Stakeholder Psychology 101
Updated: Dec 18, 2020
Why is it important to understand who your stakeholders believe themselves to be before understanding who they are to you?
Understanding the stakeholders you rely on to represent, manage and grow your business is inherent in developing a stable and sustainable workplace culture. What is culture if not a combination of attitudes, behavior, beliefs and perceptions of those that are part of the population calling itself a community? Whether that is defined by an action or a brand name, we all want to be a member of a club that supports our worthiness to be there.
This morning my attention was distracted from my usual walk with the dogs to a large crowd of oddly assembled people in a gated area off to the edge of the park. Oddly assembled, because the crowd ranged from 8 year old girls to 75 year old men all enjoying the same activity and supportively cheering one another on. It was the skate park. And not just any skate park, as there exists not one without a deep sense of altruism here in Southern California, but the skate park where Tony Hawk is often seen both in the bowl and on the sidelines as a coach and mentor. But this morning, I was led to watch this unusual collection of amazing athletes in the bowl or pool as it’s often referred to and my wonderment about the skate culture felt palpable. Awed and amazed as I watched I couldn’t help but think about the culture that supports this unlikely population including an obvious honor code, loyalty and support system, along with jargon, associative anecdotes and behaviors in physical presentation. What is seemingly the interest to fly on a board brought them together, but the camaraderie seems 90% why they stick.
Understanding why people want to feel like they belong is the essence of understanding our own self concept. How do we come to know ourselves if not by association to all that we act by. In other words our self concept is a direct result of our attitudes, yes…but also our actions. And aren’t those self schemas that we create (a sort of personality template if you will) the filters through which we perceive, remember and evaluate others too? We often look to others for images of what we dream of or rather, dread becoming in the future. Depending on what we see, we create a sort of self fulfilling prophecy.
So why is this important in a professional setting, specifically in understanding how workplaces are themselves little cultures within a culture?
Pointedly, a common failure of top management is in recognizing declines of organizational interpersonal dynamics. Situations of inflexible perfectionism, lack of satisfaction from work, workplace bullying, hostility among ranks, and the constancy of a crisis/reward system erodes a sense of self concept. We project a sense of self concept by our attitudes and perceptions, and swimming in a bowl of misaligned departments and one-up-man-ship merely results in non committed stakeholders reflecting one another’s lack of creativity, innovation and inspiration. There is no obvious honor code or loyalty and support system. No cheering on. There is no jargon (culture-speak), anecdotes that we all adhere to, or protective gear and gait we all present with.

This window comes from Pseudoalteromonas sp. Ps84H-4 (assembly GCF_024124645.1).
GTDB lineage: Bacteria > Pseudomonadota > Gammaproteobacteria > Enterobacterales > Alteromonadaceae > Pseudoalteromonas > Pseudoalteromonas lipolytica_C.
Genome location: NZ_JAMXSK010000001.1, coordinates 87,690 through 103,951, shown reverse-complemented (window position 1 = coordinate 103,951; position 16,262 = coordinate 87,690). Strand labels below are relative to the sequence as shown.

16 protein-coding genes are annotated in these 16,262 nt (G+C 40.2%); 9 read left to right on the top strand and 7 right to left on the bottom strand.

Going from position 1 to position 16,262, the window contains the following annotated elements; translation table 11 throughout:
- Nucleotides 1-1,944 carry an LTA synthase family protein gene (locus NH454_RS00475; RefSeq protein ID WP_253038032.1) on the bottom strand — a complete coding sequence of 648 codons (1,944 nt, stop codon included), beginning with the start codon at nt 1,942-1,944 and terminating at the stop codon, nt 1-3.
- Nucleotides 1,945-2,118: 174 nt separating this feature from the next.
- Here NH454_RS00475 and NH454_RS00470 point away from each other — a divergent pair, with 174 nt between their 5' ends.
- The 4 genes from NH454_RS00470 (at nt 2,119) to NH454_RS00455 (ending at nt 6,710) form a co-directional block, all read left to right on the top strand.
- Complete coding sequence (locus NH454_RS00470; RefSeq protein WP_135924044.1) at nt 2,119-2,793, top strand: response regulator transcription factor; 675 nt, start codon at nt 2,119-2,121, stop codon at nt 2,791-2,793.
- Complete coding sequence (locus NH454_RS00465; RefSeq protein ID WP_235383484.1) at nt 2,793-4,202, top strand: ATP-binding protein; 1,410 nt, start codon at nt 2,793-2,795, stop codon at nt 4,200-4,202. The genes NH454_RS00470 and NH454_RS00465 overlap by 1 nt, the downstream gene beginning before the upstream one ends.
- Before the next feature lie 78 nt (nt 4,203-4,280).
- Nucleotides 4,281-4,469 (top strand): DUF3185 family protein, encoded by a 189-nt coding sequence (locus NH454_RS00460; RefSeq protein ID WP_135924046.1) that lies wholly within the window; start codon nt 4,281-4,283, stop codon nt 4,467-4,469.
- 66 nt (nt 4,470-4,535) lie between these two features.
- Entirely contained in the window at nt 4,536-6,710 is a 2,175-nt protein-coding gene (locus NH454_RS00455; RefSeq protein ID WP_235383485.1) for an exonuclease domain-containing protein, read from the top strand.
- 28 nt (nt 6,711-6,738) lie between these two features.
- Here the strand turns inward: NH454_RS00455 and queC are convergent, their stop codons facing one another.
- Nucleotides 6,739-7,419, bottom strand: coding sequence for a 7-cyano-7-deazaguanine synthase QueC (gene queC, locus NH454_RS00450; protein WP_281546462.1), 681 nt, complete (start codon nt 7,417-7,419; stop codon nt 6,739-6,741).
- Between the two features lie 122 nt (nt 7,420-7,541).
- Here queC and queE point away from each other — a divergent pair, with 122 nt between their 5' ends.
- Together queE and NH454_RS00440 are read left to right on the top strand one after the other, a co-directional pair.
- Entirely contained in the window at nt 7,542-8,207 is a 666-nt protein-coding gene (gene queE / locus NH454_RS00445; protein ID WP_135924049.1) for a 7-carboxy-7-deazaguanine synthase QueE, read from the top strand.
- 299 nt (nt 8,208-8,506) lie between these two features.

Homo sapiens are a comparative sort of species. Our mental templates by which we organize our worlds include what is behaviorally happening around us in addition to our own experience. YES! Our social surroundings affect our self awareness, coloring our social judgment. And yes, our self concern for acceptance and appreciation motivates our social behavior and our relationships define us. In short, our experiences, ideas and feelings about ourselves affect how we respond to others and how behaviors are adapted. This is the crux of a culture. A group within a species who shares a schema of self and behavior. Remember from above: A culture is a combination of attitudes, behavior, beliefs and perceptions of those that are part of the population thereby defined as a community.
Creating a productive culture where leaders and stakeholders have a valuable sense of belonging, unparalleled camaraderie, feel understood and respected, and have genuine care, concern and appreciation for themselves and others starts with how each of us show up. One of the primary mechanisms for change is admitting we have a problem.
At Inspired Action at Work, we’ve spoken to a multitude of leaders and stakeholders over the last few months. It seems the majority of workplaces, including private, public, non-profit, and B Corps among others are experiencing, what is a likely result of Covid salience, a shift to remote work and a general morale flushing called the "shit storm" effect. Assessing whether the causal attributes of said "shit storm" are individually attitudinal, behavioral, dispositional, situational or just the psychological construction of 2020's dystopic reality is not for the weak stomached. If your workplace is experiencing the effects of this storm, give us a call. We'll tease out the pain points and provide valuable insights into recovering your organization's community again! Confidentiality is guaranteed.